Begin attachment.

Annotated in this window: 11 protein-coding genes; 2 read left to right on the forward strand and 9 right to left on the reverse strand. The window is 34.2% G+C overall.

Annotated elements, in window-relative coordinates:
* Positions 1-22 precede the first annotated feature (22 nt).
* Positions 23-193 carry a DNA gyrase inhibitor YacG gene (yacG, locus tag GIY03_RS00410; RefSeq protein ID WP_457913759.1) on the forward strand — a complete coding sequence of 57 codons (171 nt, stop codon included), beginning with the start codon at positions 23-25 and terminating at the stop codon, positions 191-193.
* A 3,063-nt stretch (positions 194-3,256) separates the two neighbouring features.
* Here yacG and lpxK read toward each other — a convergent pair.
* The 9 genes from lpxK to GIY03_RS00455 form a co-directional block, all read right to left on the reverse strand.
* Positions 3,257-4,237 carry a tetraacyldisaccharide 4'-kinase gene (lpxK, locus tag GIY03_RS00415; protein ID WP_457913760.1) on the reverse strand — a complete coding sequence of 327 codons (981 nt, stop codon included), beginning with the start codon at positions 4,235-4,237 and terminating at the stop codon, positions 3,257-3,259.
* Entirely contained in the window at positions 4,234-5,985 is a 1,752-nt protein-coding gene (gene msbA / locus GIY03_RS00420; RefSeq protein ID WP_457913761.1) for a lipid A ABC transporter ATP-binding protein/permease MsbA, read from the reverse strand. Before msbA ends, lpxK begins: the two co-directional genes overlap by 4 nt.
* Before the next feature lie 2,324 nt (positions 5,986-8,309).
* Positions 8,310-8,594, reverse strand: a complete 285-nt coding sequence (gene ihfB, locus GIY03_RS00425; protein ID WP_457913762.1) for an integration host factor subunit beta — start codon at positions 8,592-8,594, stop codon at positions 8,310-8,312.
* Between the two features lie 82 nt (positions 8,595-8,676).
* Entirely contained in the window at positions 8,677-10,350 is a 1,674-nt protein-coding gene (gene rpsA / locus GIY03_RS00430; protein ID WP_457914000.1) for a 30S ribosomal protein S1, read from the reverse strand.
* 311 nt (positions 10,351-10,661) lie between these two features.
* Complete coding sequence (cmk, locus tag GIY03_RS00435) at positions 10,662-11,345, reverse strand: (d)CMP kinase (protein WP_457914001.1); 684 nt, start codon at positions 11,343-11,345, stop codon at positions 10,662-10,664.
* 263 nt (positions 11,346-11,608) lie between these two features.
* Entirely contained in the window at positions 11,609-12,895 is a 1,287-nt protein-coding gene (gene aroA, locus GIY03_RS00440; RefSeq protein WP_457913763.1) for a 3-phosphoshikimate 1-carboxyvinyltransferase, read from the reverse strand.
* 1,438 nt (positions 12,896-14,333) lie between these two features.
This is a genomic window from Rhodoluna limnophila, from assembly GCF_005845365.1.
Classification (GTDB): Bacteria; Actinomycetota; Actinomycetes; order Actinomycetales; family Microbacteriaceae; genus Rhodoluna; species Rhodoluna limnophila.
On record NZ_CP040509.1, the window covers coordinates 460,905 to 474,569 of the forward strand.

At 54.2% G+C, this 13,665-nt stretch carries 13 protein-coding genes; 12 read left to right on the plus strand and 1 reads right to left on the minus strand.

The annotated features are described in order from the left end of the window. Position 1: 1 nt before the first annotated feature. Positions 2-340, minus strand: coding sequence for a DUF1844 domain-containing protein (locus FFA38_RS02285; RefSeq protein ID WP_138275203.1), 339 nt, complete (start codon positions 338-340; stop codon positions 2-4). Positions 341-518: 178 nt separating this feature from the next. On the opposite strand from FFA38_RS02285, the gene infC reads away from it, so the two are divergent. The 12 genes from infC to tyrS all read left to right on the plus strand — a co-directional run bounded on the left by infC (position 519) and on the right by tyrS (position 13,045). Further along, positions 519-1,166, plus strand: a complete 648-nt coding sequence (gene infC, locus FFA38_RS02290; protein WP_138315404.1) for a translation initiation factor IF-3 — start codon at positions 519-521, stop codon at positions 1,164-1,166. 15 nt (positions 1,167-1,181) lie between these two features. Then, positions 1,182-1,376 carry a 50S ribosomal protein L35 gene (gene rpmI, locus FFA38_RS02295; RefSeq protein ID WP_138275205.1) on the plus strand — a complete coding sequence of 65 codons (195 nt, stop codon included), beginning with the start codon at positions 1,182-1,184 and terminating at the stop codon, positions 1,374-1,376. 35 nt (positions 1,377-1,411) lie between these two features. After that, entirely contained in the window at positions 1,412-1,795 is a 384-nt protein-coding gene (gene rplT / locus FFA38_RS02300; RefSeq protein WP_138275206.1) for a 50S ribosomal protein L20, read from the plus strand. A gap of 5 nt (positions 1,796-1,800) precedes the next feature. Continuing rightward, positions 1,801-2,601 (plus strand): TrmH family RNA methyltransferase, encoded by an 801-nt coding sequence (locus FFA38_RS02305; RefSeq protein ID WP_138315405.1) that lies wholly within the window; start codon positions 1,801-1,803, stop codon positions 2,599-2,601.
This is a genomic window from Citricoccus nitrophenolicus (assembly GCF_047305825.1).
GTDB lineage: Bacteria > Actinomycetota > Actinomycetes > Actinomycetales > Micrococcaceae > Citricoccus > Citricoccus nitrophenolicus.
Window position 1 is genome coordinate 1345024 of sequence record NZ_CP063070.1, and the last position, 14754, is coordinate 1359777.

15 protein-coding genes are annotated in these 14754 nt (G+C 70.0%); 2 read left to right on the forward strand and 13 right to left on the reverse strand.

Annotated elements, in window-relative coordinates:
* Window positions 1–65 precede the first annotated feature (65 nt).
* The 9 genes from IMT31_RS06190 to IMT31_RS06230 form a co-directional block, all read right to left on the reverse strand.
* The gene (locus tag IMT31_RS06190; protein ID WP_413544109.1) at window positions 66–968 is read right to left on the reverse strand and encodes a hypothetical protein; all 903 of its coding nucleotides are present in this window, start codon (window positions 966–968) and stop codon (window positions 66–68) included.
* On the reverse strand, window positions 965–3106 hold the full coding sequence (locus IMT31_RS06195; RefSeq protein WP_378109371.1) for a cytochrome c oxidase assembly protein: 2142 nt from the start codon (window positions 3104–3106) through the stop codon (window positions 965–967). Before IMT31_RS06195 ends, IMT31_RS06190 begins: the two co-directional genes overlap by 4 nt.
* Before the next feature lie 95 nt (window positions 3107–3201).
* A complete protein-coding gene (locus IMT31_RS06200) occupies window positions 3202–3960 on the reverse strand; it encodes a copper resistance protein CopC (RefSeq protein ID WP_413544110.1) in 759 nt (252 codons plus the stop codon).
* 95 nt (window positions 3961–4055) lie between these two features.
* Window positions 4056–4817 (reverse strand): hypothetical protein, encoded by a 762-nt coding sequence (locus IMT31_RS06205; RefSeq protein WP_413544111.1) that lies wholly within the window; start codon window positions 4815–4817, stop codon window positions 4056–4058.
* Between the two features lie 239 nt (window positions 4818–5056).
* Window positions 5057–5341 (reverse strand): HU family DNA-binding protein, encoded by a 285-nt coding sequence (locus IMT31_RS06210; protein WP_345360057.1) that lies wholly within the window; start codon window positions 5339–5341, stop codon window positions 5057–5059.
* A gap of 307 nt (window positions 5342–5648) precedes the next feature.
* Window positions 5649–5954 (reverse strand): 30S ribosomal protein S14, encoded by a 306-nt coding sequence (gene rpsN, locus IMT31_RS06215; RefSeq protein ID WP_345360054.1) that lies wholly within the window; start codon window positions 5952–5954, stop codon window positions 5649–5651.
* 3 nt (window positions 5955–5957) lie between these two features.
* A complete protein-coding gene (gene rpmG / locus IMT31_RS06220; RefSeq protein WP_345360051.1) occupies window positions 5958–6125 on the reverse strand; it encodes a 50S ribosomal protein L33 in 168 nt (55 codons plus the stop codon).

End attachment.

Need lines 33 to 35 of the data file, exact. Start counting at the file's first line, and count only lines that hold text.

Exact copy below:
* Before the next feature lie 95 nt (window positions 3107–3201).
* A complete protein-coding gene (locus IMT31_RS06200) occupies window positions 3202–3960 on the reverse strand; it encodes a copper resistance protein CopC (RefSeq protein ID WP_413544110.1) in 759 nt (252 codons plus the stop codon).
* 95 nt (window positions 3961–4055) lie between these two features.